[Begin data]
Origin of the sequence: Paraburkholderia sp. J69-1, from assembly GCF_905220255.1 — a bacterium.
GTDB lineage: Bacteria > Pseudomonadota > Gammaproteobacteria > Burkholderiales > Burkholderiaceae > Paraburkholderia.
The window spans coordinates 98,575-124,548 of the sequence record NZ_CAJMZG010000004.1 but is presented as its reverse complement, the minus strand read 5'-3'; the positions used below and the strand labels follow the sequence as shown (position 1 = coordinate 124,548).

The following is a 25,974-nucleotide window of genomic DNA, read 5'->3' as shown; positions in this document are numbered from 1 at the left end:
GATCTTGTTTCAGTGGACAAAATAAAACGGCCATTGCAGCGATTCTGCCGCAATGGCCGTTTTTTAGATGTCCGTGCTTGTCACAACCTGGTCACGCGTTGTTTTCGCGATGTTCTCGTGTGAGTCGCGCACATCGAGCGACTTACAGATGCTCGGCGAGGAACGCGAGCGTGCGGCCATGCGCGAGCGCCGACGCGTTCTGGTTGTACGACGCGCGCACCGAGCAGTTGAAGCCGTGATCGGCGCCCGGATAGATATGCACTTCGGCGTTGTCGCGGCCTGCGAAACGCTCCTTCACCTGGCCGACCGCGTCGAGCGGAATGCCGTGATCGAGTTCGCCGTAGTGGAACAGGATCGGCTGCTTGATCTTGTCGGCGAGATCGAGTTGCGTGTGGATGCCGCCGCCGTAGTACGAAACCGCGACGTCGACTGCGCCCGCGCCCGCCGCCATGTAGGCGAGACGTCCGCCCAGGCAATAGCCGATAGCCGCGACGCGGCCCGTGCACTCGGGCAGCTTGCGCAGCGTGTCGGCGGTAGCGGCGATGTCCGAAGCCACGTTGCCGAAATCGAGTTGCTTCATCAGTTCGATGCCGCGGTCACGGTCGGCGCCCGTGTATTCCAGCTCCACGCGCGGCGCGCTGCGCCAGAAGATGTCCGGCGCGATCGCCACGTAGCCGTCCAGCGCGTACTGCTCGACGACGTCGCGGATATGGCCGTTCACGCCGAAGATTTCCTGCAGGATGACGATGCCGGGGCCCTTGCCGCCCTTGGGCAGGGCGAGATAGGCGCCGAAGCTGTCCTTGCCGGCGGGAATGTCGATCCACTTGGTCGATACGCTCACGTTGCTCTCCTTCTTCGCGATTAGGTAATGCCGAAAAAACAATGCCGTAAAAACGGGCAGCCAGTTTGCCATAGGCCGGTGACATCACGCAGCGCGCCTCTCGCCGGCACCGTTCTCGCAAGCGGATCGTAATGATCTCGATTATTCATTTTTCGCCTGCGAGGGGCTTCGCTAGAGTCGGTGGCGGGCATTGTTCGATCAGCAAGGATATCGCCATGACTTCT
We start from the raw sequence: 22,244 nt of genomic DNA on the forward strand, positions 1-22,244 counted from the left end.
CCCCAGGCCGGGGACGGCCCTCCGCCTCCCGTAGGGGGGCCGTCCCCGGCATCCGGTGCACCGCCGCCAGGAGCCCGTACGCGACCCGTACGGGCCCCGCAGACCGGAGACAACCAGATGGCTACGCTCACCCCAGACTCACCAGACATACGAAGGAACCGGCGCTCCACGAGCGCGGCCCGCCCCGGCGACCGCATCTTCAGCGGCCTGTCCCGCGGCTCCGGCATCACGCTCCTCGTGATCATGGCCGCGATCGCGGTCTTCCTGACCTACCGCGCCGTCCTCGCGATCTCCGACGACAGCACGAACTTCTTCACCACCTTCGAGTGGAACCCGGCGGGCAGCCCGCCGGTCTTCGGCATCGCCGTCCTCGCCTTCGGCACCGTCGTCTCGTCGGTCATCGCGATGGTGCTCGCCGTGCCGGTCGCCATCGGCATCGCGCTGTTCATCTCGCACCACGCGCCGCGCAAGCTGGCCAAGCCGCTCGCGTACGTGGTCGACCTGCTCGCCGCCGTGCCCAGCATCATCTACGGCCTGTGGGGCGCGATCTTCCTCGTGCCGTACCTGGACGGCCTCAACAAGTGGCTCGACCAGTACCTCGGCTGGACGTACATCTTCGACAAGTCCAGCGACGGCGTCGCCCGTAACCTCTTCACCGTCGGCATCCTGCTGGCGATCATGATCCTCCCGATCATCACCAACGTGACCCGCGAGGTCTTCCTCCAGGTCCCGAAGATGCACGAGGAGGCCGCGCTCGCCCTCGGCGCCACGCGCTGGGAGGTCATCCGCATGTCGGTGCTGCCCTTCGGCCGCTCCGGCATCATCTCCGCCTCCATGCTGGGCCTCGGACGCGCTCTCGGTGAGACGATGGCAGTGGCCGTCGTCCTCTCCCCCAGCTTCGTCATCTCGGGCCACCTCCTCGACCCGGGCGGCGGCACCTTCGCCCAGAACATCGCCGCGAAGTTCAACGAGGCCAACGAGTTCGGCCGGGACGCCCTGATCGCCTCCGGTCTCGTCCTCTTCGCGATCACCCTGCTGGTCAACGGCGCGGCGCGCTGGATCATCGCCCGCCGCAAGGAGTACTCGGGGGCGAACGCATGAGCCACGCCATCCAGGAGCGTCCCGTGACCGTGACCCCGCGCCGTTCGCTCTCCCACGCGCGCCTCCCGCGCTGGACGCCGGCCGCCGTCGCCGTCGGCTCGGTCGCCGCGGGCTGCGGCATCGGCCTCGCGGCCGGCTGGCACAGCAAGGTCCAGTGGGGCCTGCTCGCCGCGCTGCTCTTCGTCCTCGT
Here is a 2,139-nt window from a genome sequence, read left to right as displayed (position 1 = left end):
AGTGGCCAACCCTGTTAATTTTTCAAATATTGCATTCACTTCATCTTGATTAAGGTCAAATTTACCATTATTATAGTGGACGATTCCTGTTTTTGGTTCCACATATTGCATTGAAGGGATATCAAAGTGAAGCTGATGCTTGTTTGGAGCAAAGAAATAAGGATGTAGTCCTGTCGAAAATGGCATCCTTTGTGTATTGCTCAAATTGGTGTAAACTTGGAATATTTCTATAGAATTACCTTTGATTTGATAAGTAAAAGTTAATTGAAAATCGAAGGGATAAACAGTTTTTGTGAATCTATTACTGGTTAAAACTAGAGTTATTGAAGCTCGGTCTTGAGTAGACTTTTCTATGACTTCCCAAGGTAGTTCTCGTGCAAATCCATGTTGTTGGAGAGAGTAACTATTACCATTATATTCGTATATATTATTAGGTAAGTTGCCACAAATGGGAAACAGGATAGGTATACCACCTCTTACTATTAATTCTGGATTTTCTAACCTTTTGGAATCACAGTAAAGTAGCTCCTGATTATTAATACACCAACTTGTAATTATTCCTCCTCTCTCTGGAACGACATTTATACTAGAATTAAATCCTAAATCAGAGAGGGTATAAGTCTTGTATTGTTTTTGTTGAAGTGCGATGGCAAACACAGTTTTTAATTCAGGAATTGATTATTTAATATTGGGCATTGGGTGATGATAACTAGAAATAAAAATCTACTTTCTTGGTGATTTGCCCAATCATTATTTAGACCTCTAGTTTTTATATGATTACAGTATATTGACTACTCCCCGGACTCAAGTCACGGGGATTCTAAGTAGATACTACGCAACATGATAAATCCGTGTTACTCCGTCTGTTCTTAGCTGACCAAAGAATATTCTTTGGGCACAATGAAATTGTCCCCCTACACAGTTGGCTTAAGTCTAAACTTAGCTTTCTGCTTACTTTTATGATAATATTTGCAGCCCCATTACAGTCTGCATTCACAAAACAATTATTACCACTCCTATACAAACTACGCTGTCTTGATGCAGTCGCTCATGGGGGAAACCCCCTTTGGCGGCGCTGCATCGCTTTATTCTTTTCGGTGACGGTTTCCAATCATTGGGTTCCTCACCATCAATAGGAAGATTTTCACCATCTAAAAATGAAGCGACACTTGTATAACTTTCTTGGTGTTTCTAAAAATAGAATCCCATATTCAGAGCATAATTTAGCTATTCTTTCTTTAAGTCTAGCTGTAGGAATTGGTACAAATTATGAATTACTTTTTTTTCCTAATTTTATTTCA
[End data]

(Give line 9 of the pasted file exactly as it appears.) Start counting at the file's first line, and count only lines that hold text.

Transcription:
AGTGGCCAACCCTGTTAATTTTTCAAATATTGCATTCACTTCATCTTGATTAAGGTCAAATTTACCATTATTATAGTGGACGATTCCTGTTTTTGGTTCCACATATTGCATTGAAGGGATATCAAAGTGAAGCTGATGCTTGTTTGGAGCAAAGAAATAAGGATGTAGTCCTGTCGAAAATGGCATCCTTTGTGTATTGCTCAAATTGGTGTAAACTTGGAATATTTCTATAGAATTACCTTTGATTTGATAAGTAAAAGTTAATTGAAAATCGAAGGGATAAACAGTTTTTGTGAATCTATTACTGGTTAAAACTAGAGTTATTGAAGCTCGGTCTTGAGTAGACTTTTCTATGACTTCCCAAGGTAGTTCTCGTGCAAATCCATGTTGTTGGAGAGAGTAACTATTACCATTATATTCGTATATATTATTAGGTAAGTTGCCACAAATGGGAAACAGGATAGGTATACCACCTCTTACTATTAATTCTGGATTTTCTAACCTTTTGGAATCACAGTAAAGTAGCTCCTGATTATTAATACACCAACTTGTAATTATTCCTCCTCTCTCTGGAACGACATTTATACTAGAATTAAATCCTAAATCAGAGAGGGTATAAGTCTTGTATTGTTTTTGTTGAAGTGCGATGGCAAACACAGTTTTTAATTCAGGAATTGATTATTTAATATTGGGCATTGGGTGATGATAACTAGAAATAAAAATCTACTTTCTTGGTGATTTGCCCAATCATTATTTAGACCTCTAGTTTTTATATGATTACAGTATATTGACTACTCCCCGGACTCAAGTCACGGGGATTCTAAGTAGATACTACGCAACATGATAAATCCGTGTTACTCCGTCTGTTCTTAGCTGACCAAAGAATATTCTTTGGGCACAATGAAATTGTCCCCCTACACAGTTGGCTTAAGTCTAAACTTAGCTTTCTGCTTACTTTTATGATAATATTTGCAGCCCCATTACAGTCTGCATTCACAAAACAATTATTACCACTCCTATACAAACTACGCTGTCTTGATGCAGTCGCTCATGGGGGAAACCCCCTTTGGCGGCGCTGCATCGCTTTATTCTTTTCGGTGACGGTTTCCAATCATTGGGTTCCTCACCATCAATAGGAAGATTTTCACCATCTAAAAATGAAGCGACACTTGTATAACTTTCTTGGTGTTTCTAAAAATAGAATCCCATATTCAGAGCATAATTTAGCTATTCTTTCTTTAAGTCTAGCTGTAGGAATTGGTACAAATTATGAATTACTTTTTTTTCCTAATTTTATTTCA